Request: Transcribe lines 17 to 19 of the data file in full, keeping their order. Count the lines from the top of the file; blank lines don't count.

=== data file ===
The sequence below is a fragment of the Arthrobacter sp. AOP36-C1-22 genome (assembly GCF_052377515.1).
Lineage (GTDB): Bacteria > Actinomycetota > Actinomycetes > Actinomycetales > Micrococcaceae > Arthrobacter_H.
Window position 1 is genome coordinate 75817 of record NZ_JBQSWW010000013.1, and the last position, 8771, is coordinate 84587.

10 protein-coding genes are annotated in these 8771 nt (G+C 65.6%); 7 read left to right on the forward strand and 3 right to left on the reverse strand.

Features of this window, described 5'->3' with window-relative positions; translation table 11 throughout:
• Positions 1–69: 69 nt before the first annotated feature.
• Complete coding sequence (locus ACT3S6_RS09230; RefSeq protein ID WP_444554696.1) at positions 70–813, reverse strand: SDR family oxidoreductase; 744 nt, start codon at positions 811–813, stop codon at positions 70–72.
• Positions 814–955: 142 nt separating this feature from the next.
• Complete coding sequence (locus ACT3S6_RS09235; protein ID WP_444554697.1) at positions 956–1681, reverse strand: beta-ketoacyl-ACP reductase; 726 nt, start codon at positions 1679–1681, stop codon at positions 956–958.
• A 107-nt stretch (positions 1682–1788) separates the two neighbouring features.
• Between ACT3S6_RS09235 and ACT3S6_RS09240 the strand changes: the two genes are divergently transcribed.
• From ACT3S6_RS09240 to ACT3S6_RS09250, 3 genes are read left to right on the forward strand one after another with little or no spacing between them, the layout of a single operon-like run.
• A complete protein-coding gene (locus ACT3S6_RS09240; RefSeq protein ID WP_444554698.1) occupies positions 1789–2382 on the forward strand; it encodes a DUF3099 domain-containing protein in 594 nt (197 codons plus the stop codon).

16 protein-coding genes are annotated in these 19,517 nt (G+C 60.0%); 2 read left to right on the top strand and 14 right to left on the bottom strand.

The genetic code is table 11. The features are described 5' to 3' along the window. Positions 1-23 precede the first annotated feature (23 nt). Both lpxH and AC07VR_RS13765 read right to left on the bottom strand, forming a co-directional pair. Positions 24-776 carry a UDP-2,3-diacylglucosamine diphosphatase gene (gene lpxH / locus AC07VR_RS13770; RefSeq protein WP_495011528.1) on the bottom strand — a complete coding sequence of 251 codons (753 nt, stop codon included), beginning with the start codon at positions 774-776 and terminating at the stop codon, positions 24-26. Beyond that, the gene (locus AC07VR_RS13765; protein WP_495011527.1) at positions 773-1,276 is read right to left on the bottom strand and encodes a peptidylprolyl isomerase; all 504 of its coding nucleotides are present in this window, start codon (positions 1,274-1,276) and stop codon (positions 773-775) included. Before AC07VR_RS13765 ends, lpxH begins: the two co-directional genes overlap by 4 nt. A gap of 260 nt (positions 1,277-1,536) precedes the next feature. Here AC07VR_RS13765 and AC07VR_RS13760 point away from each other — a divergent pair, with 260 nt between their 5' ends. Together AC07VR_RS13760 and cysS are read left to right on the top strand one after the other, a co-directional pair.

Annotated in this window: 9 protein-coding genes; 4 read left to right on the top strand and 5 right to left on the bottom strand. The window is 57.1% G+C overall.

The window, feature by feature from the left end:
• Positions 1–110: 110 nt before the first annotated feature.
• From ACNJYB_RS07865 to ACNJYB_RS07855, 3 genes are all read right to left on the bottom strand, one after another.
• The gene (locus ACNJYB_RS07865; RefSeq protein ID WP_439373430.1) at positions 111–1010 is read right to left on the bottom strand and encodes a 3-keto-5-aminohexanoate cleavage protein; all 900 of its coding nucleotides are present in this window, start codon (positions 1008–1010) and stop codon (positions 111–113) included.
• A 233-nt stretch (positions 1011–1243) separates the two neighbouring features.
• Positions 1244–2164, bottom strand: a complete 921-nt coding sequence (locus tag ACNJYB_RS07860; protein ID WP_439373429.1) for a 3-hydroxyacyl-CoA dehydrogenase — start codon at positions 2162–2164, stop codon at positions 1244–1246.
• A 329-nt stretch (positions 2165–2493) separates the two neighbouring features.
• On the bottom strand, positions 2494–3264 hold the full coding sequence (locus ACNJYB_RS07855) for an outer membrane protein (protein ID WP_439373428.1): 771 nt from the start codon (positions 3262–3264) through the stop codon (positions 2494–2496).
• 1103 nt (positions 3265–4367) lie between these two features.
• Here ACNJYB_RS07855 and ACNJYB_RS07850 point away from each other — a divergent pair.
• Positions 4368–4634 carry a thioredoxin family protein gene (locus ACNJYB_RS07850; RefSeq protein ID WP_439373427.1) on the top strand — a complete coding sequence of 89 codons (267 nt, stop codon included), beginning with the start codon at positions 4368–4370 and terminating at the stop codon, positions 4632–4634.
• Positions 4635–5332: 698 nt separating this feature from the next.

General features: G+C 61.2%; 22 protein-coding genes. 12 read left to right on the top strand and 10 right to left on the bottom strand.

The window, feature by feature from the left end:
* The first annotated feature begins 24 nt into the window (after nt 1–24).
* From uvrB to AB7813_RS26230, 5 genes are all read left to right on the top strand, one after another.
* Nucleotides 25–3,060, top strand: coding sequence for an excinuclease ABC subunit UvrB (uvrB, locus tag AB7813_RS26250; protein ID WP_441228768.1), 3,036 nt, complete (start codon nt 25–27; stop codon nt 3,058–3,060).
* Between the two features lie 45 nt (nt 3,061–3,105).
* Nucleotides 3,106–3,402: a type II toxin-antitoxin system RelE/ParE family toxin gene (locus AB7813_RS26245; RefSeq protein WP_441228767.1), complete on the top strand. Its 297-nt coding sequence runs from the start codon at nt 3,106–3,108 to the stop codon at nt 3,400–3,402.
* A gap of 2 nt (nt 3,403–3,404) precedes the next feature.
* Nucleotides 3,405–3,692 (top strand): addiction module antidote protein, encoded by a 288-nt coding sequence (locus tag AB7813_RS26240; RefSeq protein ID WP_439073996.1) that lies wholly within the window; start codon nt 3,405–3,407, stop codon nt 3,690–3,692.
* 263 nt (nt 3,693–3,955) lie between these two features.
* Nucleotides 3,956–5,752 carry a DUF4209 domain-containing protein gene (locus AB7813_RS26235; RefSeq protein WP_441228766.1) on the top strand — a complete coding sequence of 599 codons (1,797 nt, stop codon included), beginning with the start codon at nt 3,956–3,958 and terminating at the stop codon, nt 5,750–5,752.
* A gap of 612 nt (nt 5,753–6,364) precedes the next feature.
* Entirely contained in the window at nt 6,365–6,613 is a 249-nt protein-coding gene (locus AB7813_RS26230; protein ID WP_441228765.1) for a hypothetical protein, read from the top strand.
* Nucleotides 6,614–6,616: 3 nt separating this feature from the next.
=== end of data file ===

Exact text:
The window, feature by feature from the left end:
• Positions 1–110: 110 nt before the first annotated feature.
• From ACNJYB_RS07865 to ACNJYB_RS07855, 3 genes are all read right to left on the bottom strand, one after another.